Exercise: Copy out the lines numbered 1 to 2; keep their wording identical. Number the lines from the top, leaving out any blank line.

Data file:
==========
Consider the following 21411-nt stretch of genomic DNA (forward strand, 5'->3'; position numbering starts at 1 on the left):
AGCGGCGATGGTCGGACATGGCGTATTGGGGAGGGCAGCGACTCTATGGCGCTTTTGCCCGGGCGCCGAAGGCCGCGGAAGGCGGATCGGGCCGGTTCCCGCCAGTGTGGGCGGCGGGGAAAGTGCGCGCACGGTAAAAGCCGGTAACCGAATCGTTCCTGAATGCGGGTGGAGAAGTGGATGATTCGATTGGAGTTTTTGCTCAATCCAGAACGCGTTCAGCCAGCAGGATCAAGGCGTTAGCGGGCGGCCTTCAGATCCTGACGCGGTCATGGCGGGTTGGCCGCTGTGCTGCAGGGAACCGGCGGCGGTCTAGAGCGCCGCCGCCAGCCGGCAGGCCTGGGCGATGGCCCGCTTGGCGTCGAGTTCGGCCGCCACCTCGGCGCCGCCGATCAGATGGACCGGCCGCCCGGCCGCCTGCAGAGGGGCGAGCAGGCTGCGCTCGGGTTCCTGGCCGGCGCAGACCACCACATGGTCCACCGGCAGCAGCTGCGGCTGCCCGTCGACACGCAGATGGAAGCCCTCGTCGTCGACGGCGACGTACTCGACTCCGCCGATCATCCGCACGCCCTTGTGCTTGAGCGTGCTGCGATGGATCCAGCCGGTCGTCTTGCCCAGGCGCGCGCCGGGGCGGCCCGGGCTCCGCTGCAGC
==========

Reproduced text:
Consider the following 21411-nt stretch of genomic DNA (forward strand, 5'->3'; position numbering starts at 1 on the left):
AGCGGCGATGGTCGGACATGGCGTATTGGGGAGGGCAGCGACTCTATGGCGCTTTTGCCCGGGCGCCGAAGGCCGCGGAAGGCGGATCGGGCCGGTTCCCGCCAGTGTGGGCGGCGGGGAAAGTGCGCGCACGGTAAAAGCCGGTAACCGAATCGTTCCTGAATGCGGGTGGAGAAGTGGATGATTCGATTGGAGTTTTTGCTCAATCCAGAACGCGTTCAGCCAGCAGGATCAAGGCGTTAGCGGGCGGCCTTCAGATCCTGACGCGGTCATGGCGGGTTGGCCGCTGTGCTGCAGGGAACCGGCGGCGGTCTAGAGCGCCGCCGCCAGCCGGCAGGCCTGGGCGATGGCCCGCTTGGCGTCGAGTTCGGCCGCCACCTCGGCGCCGCCGATCAGATGGACCGGCCGCCCGGCCGCCTGCAGAGGGGCGAGCAGGCTGCGCTCGGGTTCCTGGCCGGCGCAGACCACCACATGGTCCACCGGCAGCAGCTGCGGCTGCCCGTCGACACGCAGATGGAAGCCCTCGTCGTCGACGGCGACGTACTCGACTCCGCCGATCATCCGCACGCCCTTGTGCTTGAGCGTGCTGCGATGGATCCAGCCGGTCGTCTTGCCCAGGCGCGCGCCGGGGCGGCCCGGGCTCCGCTGCAGC